As usual , I haven’t written in a while.
I’ve a few posts that I’ve been meaning to write and in the next week or so I may do so; however I have been spurred to write this in response to yesterday’s events in Boston.
The marathon is a very special race.
The history behind it is fantastic; there are few sporting events with almost mythical beginnings.
To complete a marathon is an amazing achievement and anyone who does it deserves respect for their commitment, their dedication and their reasons.
Everyone has a reason to do a marathon.
You don’t put your body through something like that without a reason. Everyone has their reasons and I find it hard to believe there is a bad reason to do a marathon.
The Boston marathon is a special race. You can’t just sign up to run Boston.
You have to qualify.
Let me put this in perspective for you…
I’ve run one marathon. It was four years ago and I worked my ass off training for it. I was 15kg lighter than I am today and I was running four or five times a week. I did long runs, tempo runs, hill work and speed work, all the key components of training. I ran the marathon and I exceeded my goals for the time. I ran it in 3 hours and 44 minutes.
In order to qualify for Boston I would have had to run the race in 3 hours 15 minutes.
That’s over a minute a mile faster.
I’m currently training for a marathon and my expected finish time for this one is about an hour slower than last time. For me to get that extra 30 minutes faster may be more than I could ever achieve.
At one point I did aspire to run the Boston Marathon, but that’s something I’ve put to the side as simply not something I am likely to ever achieve.
So there’s the perspective.
To get into Boston you have to be an amazing athlete.
You have to be focussed, dedicated, experienced and fast.
I respect anyone who has run a marathon at all.
To most average everyday mid-pack runners, people who have run Boston are like running heroes.
Yesterday some cowardly person or persons planted bombs on the Boston marathon running course.
At present there are three people dead and many, many people injured.
Serious injuries. Not just cuts and scratches.
That sort of injury.
Every one of those people injured was hurt while doing something they loved or watching a loved one do something they loved.
Many of those people who were injured will never run again. Their lives will be fundamentally changed and one of the most important things in their lives has been taken away from them.
There is a lot of community and trust at a race of any kind. Security is never a priority; we are all in it together.
Races, marathons in particular, are a celebration of the strength of humanity. In many ways it focuses on the power of the individual and the commitment to a goal but it is also about a shared experience. Sure, the marathon is a “race” but when there are 23,000+ runners at the race and you know you’re going to finish at least an hour after the winner, you’re not setting out to win this race. There is a great sense of community. A sense of trust.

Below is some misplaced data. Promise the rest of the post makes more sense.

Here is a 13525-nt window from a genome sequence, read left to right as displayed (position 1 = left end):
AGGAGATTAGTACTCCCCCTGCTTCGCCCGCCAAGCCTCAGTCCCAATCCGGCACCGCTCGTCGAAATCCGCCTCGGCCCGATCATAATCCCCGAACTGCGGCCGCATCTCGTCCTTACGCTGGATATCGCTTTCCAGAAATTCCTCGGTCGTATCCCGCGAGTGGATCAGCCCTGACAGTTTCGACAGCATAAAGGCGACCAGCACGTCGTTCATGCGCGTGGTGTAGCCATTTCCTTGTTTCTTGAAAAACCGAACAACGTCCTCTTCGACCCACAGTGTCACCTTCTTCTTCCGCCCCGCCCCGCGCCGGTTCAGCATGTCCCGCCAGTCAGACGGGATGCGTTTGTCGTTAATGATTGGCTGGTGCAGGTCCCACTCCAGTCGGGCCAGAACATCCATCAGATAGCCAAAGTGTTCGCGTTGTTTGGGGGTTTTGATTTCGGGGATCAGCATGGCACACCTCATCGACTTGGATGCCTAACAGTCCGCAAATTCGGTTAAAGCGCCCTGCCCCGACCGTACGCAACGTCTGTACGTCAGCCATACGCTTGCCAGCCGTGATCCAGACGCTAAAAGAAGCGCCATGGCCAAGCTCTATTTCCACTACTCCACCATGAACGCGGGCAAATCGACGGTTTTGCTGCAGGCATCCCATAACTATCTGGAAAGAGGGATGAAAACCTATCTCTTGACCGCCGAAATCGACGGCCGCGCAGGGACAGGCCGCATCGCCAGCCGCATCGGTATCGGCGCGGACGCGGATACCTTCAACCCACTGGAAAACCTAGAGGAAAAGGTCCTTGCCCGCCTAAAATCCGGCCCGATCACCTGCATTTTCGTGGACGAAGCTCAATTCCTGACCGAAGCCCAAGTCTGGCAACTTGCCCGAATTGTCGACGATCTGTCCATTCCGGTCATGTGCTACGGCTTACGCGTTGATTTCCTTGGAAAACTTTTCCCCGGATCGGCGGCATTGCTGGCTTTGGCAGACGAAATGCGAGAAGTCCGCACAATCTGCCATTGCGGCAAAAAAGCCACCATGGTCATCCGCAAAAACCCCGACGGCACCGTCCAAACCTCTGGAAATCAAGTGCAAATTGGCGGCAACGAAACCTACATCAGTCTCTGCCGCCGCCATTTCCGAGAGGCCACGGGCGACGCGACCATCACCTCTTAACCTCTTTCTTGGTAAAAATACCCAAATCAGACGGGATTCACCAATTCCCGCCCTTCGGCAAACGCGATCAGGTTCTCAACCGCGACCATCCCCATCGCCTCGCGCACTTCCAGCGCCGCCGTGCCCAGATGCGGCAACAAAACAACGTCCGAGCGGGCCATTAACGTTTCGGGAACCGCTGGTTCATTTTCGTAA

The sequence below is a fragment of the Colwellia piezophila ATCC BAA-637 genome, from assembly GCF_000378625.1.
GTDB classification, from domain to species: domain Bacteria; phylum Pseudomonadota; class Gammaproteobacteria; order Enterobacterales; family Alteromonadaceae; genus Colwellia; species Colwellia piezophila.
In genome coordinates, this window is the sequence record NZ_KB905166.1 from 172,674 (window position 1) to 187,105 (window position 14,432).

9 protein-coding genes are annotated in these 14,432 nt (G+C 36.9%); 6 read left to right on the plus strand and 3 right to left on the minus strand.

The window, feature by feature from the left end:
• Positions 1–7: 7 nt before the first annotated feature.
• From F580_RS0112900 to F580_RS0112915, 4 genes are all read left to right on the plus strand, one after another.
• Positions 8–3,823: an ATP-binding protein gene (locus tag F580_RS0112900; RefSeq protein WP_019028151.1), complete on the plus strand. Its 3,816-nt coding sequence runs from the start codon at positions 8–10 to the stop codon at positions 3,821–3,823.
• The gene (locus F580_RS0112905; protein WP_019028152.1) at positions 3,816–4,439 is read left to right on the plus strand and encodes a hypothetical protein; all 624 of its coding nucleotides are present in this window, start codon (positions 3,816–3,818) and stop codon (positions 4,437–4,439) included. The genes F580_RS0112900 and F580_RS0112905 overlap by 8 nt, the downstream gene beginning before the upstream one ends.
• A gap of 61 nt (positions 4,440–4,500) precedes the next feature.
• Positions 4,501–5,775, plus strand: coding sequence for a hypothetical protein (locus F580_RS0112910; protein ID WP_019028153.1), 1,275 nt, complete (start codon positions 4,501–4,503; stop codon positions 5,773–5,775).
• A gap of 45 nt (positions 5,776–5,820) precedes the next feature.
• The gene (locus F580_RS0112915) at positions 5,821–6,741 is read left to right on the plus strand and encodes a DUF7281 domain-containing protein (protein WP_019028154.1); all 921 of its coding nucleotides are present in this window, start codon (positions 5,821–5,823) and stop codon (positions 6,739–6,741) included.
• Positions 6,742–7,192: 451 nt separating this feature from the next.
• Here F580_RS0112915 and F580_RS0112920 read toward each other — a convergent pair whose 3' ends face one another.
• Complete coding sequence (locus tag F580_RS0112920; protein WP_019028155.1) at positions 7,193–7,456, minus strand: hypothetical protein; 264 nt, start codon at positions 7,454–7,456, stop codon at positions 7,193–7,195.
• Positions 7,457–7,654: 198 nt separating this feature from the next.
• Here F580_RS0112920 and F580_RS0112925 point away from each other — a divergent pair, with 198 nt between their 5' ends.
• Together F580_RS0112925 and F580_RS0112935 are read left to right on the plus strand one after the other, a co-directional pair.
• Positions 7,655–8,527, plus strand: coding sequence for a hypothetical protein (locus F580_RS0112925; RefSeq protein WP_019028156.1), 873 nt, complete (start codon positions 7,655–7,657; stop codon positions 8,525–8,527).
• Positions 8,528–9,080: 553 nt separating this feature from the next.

The events of yesterday have played on that trust and will have damaged it. Such acts of pure evil that exploit the fundamental trusting nature of humans are devastating.
In December of last year, in Newtown Connecticut there was a school shooting in which 26 people were killed. Before the race there was a special silence for the victims of the shooting and the last mile marker of the race was decorated with the seal of Newtown and dedicated to the memory of the victims. There was a team of charity runners at the event raising money for local charities. Members of the families of the Newtown victims were seated in the VIP seating section, near where the explosions went off.
We humans fundamentally want to trust one another. We are, for the most, pack animals and we function better together as a society than we could as individuals. Atrocities like this damage our fundamental trust in one another. They damage our fundamental humanity itself.
I guess the important thing to remember is that when these things happen, it is the actions of a tiny few that impact everyone. We shouldn’t let those few allow us to become jaded and to lose our own humanity.
My heart goes out to every one of the victims of Boston. Whether they be directly affected, a family member, a spectator or even just a runner on the other side of the world who one day dreams of running that very race.
This event was an attack on humanity itself. Let’s not allow the perpetrator to rob us of our own humanity in response to it.